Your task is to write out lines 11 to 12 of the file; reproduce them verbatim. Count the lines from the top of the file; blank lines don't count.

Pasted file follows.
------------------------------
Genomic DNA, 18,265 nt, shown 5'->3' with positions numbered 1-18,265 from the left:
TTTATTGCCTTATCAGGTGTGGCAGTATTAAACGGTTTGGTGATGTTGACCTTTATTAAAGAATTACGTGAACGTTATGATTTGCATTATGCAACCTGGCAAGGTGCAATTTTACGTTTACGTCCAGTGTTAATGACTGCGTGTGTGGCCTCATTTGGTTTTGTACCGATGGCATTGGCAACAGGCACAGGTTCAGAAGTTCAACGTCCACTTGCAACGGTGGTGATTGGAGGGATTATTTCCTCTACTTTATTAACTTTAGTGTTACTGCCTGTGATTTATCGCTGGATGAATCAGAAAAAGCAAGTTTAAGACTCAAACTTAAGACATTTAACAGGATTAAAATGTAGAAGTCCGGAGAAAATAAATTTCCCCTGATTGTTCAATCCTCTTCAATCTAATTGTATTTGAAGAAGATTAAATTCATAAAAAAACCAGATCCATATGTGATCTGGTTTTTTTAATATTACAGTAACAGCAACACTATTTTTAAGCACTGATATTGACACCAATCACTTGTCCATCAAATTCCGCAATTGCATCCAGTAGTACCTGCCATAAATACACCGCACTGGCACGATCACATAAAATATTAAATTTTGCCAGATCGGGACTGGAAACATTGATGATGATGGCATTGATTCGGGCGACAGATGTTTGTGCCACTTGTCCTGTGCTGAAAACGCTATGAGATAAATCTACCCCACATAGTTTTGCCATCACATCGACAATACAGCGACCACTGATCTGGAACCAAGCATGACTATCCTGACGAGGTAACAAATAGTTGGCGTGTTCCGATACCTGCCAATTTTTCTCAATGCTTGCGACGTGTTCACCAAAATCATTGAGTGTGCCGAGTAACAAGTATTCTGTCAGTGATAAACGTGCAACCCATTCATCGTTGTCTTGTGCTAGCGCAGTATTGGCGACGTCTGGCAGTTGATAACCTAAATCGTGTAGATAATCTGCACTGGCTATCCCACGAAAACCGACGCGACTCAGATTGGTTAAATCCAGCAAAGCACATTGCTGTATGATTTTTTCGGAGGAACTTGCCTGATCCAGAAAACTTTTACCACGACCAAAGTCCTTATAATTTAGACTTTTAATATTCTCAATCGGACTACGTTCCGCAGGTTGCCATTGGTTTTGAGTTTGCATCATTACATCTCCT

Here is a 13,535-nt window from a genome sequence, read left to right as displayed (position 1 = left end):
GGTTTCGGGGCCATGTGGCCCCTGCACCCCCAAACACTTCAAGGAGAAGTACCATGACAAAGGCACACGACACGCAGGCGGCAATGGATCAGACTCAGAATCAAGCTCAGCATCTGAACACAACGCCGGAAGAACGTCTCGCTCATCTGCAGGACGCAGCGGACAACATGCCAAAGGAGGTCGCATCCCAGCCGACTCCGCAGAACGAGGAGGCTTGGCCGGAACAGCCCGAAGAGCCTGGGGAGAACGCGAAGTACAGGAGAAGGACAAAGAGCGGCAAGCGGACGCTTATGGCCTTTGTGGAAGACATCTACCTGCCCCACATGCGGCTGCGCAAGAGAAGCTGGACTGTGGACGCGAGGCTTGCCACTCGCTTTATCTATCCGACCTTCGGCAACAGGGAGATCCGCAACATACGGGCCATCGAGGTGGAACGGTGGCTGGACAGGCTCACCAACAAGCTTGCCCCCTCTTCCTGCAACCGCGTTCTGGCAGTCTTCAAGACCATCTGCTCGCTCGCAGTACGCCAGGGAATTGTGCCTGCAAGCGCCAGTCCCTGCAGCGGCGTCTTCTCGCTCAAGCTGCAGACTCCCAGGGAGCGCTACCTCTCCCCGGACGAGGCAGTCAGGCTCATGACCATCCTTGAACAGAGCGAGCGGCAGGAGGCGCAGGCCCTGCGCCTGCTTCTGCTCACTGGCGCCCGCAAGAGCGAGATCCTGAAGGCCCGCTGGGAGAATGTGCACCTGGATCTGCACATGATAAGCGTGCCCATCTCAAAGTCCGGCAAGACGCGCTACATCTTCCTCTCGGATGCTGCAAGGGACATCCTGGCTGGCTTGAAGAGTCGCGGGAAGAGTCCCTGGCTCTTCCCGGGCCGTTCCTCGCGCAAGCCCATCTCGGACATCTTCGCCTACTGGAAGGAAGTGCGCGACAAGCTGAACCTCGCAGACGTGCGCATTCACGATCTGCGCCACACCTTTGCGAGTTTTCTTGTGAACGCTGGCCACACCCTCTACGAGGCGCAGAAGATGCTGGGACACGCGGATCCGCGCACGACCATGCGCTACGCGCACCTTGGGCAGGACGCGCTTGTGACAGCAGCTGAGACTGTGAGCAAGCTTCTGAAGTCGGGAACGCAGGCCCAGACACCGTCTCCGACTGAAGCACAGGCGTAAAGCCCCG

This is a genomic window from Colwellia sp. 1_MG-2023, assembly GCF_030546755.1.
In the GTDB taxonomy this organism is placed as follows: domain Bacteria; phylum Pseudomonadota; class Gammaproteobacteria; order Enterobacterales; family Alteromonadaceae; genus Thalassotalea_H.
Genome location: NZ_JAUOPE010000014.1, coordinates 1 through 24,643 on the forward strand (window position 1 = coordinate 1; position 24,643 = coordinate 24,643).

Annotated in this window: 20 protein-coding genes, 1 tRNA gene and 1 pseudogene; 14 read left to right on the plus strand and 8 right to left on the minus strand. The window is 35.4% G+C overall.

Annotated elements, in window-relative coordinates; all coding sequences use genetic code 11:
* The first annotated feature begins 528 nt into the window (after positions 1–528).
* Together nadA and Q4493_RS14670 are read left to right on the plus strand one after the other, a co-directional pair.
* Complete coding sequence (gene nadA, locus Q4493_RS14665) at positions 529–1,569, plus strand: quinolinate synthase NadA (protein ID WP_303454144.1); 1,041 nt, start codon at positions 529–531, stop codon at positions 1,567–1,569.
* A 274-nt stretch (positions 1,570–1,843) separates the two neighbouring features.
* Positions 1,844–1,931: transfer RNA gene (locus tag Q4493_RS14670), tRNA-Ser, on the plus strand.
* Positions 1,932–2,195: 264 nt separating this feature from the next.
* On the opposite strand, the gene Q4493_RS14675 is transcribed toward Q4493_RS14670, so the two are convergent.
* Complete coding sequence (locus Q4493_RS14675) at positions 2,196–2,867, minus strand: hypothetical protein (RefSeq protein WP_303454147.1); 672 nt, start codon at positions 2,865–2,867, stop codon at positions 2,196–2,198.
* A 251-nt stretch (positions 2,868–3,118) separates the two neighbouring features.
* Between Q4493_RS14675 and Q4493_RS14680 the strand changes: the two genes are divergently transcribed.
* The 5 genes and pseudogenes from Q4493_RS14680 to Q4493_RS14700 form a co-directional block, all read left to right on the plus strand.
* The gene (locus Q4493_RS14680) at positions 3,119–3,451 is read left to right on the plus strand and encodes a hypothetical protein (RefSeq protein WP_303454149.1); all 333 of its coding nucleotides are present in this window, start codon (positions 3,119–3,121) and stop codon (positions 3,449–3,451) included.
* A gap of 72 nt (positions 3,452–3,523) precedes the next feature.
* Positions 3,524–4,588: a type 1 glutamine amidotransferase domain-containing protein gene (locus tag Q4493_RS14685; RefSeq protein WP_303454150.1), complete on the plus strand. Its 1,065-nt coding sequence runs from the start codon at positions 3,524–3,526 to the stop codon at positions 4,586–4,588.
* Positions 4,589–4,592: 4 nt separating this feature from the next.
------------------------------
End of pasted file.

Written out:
* Together nadA and Q4493_RS14670 are read left to right on the plus strand one after the other, a co-directional pair.
* Complete coding sequence (gene nadA, locus Q4493_RS14665) at positions 529–1,569, plus strand: quinolinate synthase NadA (protein ID WP_303454144.1); 1,041 nt, start codon at positions 529–531, stop codon at positions 1,567–1,569.